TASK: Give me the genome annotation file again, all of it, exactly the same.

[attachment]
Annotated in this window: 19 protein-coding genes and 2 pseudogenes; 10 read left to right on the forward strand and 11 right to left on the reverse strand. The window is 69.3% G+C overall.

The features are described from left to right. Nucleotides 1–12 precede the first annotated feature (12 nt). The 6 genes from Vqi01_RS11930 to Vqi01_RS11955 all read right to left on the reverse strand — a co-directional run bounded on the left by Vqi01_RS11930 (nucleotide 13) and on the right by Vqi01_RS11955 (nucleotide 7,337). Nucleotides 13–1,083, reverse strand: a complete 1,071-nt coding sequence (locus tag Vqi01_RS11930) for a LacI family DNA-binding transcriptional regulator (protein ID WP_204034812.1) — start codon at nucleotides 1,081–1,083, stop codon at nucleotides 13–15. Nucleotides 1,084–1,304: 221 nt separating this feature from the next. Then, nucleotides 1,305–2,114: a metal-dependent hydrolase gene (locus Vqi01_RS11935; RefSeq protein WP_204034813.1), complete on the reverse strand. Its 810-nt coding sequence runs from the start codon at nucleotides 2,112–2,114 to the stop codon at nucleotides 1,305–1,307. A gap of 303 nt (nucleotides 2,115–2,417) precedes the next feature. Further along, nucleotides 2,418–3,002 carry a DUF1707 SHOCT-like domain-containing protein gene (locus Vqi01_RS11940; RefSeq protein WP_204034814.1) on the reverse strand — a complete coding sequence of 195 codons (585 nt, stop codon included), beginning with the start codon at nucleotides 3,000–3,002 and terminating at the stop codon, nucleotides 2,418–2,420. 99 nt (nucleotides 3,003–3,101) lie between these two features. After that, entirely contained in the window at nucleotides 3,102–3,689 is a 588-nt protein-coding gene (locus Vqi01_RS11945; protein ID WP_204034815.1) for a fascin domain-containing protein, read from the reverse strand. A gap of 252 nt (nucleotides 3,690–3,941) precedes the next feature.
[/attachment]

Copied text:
Annotated in this window: 19 protein-coding genes and 2 pseudogenes; 10 read left to right on the forward strand and 11 right to left on the reverse strand. The window is 69.3% G+C overall.

The features are described from left to right. Nucleotides 1–12 precede the first annotated feature (12 nt). The 6 genes from Vqi01_RS11930 to Vqi01_RS11955 all read right to left on the reverse strand — a co-directional run bounded on the left by Vqi01_RS11930 (nucleotide 13) and on the right by Vqi01_RS11955 (nucleotide 7,337). Nucleotides 13–1,083, reverse strand: a complete 1,071-nt coding sequence (locus tag Vqi01_RS11930) for a LacI family DNA-binding transcriptional regulator (protein ID WP_204034812.1) — start codon at nucleotides 1,081–1,083, stop codon at nucleotides 13–15. Nucleotides 1,084–1,304: 221 nt separating this feature from the next. Then, nucleotides 1,305–2,114: a metal-dependent hydrolase gene (locus Vqi01_RS11935; RefSeq protein WP_204034813.1), complete on the reverse strand. Its 810-nt coding sequence runs from the start codon at nucleotides 2,112–2,114 to the stop codon at nucleotides 1,305–1,307. A gap of 303 nt (nucleotides 2,115–2,417) precedes the next feature. Further along, nucleotides 2,418–3,002 carry a DUF1707 SHOCT-like domain-containing protein gene (locus Vqi01_RS11940; RefSeq protein WP_204034814.1) on the reverse strand — a complete coding sequence of 195 codons (585 nt, stop codon included), beginning with the start codon at nucleotides 3,000–3,002 and terminating at the stop codon, nucleotides 2,418–2,420. 99 nt (nucleotides 3,003–3,101) lie between these two features. After that, entirely contained in the window at nucleotides 3,102–3,689 is a 588-nt protein-coding gene (locus Vqi01_RS11945; protein ID WP_204034815.1) for a fascin domain-containing protein, read from the reverse strand. A gap of 252 nt (nucleotides 3,690–3,941) precedes the next feature.